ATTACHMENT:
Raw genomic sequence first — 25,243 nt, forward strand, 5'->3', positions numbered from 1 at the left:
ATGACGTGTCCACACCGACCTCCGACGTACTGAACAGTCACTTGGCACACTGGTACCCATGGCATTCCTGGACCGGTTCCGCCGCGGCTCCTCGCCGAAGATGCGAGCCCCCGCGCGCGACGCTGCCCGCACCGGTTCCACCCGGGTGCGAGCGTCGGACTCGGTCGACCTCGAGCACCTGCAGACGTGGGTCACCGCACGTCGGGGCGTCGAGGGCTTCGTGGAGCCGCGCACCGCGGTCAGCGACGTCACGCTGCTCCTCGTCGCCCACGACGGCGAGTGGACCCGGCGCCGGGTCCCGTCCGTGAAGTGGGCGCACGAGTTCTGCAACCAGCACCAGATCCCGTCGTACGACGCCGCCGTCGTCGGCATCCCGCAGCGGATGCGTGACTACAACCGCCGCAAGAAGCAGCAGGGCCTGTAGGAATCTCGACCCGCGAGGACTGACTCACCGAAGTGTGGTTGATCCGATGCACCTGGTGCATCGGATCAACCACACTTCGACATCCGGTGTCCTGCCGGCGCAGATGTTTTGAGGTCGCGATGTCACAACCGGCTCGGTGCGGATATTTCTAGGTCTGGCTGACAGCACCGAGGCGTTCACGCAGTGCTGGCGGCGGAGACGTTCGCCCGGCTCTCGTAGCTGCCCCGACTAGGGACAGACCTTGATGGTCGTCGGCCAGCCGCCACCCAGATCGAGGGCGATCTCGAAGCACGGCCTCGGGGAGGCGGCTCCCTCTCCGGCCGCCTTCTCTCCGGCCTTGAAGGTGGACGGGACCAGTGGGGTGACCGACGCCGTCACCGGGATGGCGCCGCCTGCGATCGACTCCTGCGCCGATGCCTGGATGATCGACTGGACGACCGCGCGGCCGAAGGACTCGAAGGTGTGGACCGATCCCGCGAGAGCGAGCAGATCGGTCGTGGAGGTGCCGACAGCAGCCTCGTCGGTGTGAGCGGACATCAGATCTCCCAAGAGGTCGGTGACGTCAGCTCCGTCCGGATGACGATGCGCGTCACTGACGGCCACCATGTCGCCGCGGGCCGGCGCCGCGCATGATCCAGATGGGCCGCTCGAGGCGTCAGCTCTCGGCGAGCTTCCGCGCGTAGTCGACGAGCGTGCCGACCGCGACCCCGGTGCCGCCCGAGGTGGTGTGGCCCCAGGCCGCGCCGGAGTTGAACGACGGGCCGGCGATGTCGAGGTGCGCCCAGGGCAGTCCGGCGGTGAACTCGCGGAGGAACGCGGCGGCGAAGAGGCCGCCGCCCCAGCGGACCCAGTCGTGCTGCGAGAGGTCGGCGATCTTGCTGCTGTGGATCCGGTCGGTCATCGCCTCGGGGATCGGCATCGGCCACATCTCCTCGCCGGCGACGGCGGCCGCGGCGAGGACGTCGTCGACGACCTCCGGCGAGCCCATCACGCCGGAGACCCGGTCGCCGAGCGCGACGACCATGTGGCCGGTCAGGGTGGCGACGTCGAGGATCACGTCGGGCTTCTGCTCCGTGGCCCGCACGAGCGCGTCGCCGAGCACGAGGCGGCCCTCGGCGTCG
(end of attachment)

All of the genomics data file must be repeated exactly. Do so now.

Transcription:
Raw genomic sequence first — 25,243 nt, forward strand, 5'->3', positions numbered from 1 at the left:
ATGACGTGTCCACACCGACCTCCGACGTACTGAACAGTCACTTGGCACACTGGTACCCATGGCATTCCTGGACCGGTTCCGCCGCGGCTCCTCGCCGAAGATGCGAGCCCCCGCGCGCGACGCTGCCCGCACCGGTTCCACCCGGGTGCGAGCGTCGGACTCGGTCGACCTCGAGCACCTGCAGACGTGGGTCACCGCACGTCGGGGCGTCGAGGGCTTCGTGGAGCCGCGCACCGCGGTCAGCGACGTCACGCTGCTCCTCGTCGCCCACGACGGCGAGTGGACCCGGCGCCGGGTCCCGTCCGTGAAGTGGGCGCACGAGTTCTGCAACCAGCACCAGATCCCGTCGTACGACGCCGCCGTCGTCGGCATCCCGCAGCGGATGCGTGACTACAACCGCCGCAAGAAGCAGCAGGGCCTGTAGGAATCTCGACCCGCGAGGACTGACTCACCGAAGTGTGGTTGATCCGATGCACCTGGTGCATCGGATCAACCACACTTCGACATCCGGTGTCCTGCCGGCGCAGATGTTTTGAGGTCGCGATGTCACAACCGGCTCGGTGCGGATATTTCTAGGTCTGGCTGACAGCACCGAGGCGTTCACGCAGTGCTGGCGGCGGAGACGTTCGCCCGGCTCTCGTAGCTGCCCCGACTAGGGACAGACCTTGATGGTCGTCGGCCAGCCGCCACCCAGATCGAGGGCGATCTCGAAGCACGGCCTCGGGGAGGCGGCTCCCTCTCCGGCCGCCTTCTCTCCGGCCTTGAAGGTGGACGGGACCAGTGGGGTGACCGACGCCGTCACCGGGATGGCGCCGCCTGCGATCGACTCCTGCGCCGATGCCTGGATGATCGACTGGACGACCGCGCGGCCGAAGGACTCGAAGGTGTGGACCGATCCCGCGAGAGCGAGCAGATCGGTCGTGGAGGTGCCGACAGCAGCCTCGTCGGTGTGAGCGGACATCAGATCTCCCAAGAGGTCGGTGACGTCAGCTCCGTCCGGATGACGATGCGCGTCACTGACGGCCACCATGTCGCCGCGGGCCGGCGCCGCGCATGATCCAGATGGGCCGCTCGAGGCGTCAGCTCTCGGCGAGCTTCCGCGCGTAGTCGACGAGCGTGCCGACCGCGACCCCGGTGCCGCCCGAGGTGGTGTGGCCCCAGGCCGCGCCGGAGTTGAACGACGGGCCGGCGATGTCGAGGTGCGCCCAGGGCAGTCCGGCGGTGAACTCGCGGAGGAACGCGGCGGCGAAGAGGCCGCCGCCCCAGCGGACCCAGTCGTGCTGCGAGAGGTCGGCGATCTTGCTGCTGTGGATCCGGTCGGTCATCGCCTCGGGGATCGGCATCGGCCACATCTCCTCGCCGGCGACGGCGGCCGCGGCGAGGACGTCGTCGACGACCTCCGGCGAGCCCATCACGCCGGAGACCCGGTCGCCGAGCGCGACGACCATGTGGCCGGTCAGGGTGGCGACGTCGAGGATCACGTCGGGCTTCTGCTCCGTGGCCCGCACGAGCGCGTCGCCGAGCACGAGGCGGCCCTCGGCGTCG